How to Reduce Electronic Waste?

Our world today is dominated by technology and electronics. Companies are now competing to release the next greatest product that will make our lives easier and are constantly outdoing the last product. This constant innovation and development of new products have created a vicious cycle of generating obsolete waste.

Not only are our landfills filling up with decomposable trash and recyclable items, now it is filling up with electronic waste (e-waste) that poses an even more significant threat to nature. However, with a concentrated and honest effort, there are several ways that we can reduce the amount of e-waste that ends up being thrown away.

Electronics that wear out, break or become obsolete thanks to newer products have become a serious problem because the easy answer is to just dispose of it like normal garbage. Some examples include cell phones, TV’s, computers, printers, phones, refrigerators and other appliances.

These electronics are often thrown away with normal trash for a variety of reasons, but most electronics can be handled in a different way. The hardest type of products to recycle are ones with cathode ray tubes (CRTs) displays, and this is due to their extremely high concentrations of lead and phosphors. CRTs are necessary for display monitors, which can be found in old TVs, computer monitors and more.

The United States Environmental Protection Agency (EPA) includes discarded CRT monitors in its “hazardous household waste” category. Similarly to CRT displays, LCD and plasma (newer technology) display screens are dangerous as well. While no landfill item is completely harmless to the environment, e-waste poses an imminent threat due to the toxic chemicals and materials that they often contain.

As e-waste breaks down over time, it ultimately ends up polluting the water table that impacts ecosystems, drinking water, and our planet. Electronics of all types contain numerous hazardous metals and materials that make their way into the ecosystems around the world when they end up being thrown away in landfills.

Arsenic, lead, and polybrominated flame retardants are just a few of the common materials that are found in electronics that are toxic to living things. With over 40 million tons of electronic waste thrown away each year, the time to act is now.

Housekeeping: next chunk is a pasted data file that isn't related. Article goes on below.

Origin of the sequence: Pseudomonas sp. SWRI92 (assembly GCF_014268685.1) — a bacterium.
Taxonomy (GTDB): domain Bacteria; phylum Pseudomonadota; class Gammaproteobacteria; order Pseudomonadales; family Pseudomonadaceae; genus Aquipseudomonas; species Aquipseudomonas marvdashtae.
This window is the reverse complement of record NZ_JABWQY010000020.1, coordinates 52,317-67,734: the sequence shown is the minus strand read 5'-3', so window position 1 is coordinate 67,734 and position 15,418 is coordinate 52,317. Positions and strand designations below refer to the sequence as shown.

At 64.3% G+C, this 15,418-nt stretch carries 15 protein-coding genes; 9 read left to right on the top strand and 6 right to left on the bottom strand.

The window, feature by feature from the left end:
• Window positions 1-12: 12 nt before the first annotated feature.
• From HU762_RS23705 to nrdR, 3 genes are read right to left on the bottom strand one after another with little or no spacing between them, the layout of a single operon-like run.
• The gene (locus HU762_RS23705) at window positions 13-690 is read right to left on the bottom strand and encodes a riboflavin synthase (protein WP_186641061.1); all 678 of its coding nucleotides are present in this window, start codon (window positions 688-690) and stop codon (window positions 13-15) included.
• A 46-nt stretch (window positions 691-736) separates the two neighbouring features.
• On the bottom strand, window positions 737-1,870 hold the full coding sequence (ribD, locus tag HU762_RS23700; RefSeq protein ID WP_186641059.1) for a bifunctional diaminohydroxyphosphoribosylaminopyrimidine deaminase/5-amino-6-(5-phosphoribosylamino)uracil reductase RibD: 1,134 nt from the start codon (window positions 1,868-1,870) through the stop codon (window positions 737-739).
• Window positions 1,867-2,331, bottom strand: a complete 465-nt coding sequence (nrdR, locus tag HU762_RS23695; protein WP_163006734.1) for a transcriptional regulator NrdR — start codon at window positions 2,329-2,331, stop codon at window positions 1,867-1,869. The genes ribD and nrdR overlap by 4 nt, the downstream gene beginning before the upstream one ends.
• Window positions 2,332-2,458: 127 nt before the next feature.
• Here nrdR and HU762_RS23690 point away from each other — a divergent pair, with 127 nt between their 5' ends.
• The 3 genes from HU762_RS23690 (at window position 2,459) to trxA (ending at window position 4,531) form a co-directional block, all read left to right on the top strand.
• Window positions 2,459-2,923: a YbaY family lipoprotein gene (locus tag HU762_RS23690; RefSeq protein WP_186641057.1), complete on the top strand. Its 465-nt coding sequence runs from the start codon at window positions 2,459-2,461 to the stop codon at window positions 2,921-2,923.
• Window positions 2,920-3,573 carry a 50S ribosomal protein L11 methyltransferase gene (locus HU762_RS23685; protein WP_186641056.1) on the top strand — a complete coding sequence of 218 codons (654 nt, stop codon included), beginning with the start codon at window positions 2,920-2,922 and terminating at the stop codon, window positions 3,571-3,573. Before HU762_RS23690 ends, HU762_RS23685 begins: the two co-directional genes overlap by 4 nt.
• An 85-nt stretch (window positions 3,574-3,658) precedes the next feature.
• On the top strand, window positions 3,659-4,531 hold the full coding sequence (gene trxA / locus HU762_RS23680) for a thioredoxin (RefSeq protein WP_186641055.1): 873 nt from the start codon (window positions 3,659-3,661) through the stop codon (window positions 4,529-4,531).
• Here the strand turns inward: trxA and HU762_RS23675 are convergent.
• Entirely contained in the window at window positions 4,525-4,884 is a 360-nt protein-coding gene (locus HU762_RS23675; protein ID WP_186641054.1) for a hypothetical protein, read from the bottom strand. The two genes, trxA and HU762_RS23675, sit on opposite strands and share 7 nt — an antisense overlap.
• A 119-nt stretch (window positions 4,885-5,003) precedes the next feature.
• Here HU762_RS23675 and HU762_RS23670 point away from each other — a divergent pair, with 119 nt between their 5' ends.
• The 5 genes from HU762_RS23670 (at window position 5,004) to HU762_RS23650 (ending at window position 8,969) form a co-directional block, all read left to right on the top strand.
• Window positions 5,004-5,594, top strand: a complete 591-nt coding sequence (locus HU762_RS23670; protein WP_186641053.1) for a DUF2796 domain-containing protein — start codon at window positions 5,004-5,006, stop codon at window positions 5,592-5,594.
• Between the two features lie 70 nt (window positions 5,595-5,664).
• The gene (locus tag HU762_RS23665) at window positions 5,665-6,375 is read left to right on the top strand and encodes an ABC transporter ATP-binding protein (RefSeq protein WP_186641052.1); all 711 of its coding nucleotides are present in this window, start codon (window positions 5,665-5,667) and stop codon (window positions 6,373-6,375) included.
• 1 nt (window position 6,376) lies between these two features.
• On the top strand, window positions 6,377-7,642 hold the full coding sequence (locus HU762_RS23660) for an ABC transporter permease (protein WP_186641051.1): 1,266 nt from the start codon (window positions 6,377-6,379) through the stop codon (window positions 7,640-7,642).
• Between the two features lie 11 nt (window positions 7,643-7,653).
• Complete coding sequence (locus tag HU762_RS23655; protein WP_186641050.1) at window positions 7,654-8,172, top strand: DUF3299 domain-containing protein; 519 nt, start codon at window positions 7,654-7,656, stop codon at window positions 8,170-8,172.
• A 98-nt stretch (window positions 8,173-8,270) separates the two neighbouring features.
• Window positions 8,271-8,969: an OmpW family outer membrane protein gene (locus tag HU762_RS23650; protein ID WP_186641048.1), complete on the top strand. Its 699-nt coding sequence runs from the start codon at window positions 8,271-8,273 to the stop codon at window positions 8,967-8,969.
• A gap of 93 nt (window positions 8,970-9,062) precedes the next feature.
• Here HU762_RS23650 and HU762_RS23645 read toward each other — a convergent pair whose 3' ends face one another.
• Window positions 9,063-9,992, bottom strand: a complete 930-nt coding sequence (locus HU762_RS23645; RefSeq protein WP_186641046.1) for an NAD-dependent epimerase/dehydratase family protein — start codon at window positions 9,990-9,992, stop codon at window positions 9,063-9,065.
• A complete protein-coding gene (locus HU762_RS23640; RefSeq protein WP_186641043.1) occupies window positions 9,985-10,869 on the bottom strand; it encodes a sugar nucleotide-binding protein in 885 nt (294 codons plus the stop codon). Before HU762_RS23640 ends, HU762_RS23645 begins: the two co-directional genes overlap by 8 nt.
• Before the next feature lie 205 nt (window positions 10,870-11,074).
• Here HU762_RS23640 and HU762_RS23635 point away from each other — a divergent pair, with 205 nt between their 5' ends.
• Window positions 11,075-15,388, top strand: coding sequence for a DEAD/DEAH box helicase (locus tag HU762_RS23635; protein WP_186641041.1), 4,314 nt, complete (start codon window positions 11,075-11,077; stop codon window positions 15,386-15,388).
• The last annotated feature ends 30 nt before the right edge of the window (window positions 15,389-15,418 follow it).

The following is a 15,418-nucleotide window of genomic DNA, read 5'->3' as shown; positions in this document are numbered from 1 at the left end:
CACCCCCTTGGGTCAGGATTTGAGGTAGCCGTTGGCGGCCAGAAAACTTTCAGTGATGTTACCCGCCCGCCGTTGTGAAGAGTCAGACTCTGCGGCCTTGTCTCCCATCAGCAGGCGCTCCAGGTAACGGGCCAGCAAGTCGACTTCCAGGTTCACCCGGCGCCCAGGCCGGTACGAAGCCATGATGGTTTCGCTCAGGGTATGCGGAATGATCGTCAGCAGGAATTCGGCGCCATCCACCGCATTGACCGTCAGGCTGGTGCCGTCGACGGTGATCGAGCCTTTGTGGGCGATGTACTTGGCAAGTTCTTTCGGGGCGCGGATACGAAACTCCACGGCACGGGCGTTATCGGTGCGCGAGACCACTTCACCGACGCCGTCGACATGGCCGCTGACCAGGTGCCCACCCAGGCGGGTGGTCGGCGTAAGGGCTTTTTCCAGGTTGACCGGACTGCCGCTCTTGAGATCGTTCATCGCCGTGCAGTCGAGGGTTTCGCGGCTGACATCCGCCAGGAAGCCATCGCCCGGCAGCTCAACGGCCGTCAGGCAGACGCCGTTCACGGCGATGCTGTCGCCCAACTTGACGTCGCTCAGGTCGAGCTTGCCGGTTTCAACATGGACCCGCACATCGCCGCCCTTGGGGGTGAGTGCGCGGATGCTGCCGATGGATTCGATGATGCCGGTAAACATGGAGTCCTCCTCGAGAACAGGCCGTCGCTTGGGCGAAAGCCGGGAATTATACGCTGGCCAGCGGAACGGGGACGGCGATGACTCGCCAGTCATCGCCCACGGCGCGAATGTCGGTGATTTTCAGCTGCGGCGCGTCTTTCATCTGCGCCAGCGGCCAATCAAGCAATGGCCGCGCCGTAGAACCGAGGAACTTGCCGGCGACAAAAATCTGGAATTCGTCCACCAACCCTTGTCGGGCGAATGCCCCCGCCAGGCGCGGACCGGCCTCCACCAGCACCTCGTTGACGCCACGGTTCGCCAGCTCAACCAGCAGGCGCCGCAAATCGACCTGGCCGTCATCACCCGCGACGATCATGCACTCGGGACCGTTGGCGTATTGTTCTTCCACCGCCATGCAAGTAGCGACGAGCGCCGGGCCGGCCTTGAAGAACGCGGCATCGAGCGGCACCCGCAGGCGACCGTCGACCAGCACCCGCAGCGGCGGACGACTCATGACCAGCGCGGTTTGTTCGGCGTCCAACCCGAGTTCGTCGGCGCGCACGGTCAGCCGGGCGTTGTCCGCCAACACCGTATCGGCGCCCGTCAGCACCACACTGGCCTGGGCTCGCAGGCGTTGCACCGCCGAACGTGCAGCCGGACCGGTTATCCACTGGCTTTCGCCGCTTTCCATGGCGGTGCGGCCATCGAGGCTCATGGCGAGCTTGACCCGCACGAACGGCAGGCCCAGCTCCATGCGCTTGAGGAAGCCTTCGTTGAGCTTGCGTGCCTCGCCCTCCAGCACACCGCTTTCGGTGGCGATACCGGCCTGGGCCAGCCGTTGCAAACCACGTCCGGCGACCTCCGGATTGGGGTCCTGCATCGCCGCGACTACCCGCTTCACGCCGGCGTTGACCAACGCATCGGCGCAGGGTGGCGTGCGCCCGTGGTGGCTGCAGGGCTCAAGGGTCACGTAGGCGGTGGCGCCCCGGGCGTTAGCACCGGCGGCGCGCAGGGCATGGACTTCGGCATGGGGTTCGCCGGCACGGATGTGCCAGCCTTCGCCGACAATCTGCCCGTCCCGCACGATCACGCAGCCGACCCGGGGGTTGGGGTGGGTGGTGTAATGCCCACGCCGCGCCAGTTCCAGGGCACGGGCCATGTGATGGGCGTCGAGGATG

e-waste

Here are some easy tips on how to reduce e-waste:

  • Donate or sell– instead of immediately throwing out electronics that still work, post them online or find programs that accept donations. Repurposing old electronics is a great way to keep them out of the landfills and to let those who need them have them.
  • Retailer recycling– more and more retailers and companies have incentives for customers to bring in their old and outdated models of electronics.
  • Research e-waste recycling center locations– most states run recycling centers or collection drives for residents to bring in their old electronics to be recycled.
  • Know laws regarding battery disposal– knowing the laws in your state regarding battery and electronic disposal are crucial. It can be illegal to throw away certain types of batteries and electronics due to the materials that they contain.
  • Energy Star rated appliances– the EPA offers a special program that offers rebates for those consumers that recycle their old appliances and purchase new, energy-star rated appliances.
  • Extend the life of your electronics– by taking proper care of your electronics, you can easily extend the useable life of them. If everyone just reduces the number of products that they go through and dispose of just a fraction, the amount of e-waste can be reduced greatly.

At Consolidated Resources, Inc., we strive to offer our customers the very best and most comprehensive recycling solutions for businesses of Arizona. We efficiently handle everything from storage needs to scheduled pickup to make recycling as easy as possible for your business.

To learn more about how we can be your business’s single-source solution for all your recycling needs, contact us today.

By |2019-01-30T13:52:28+00:00September 13th, 2018|Blog, Electronic Waste|

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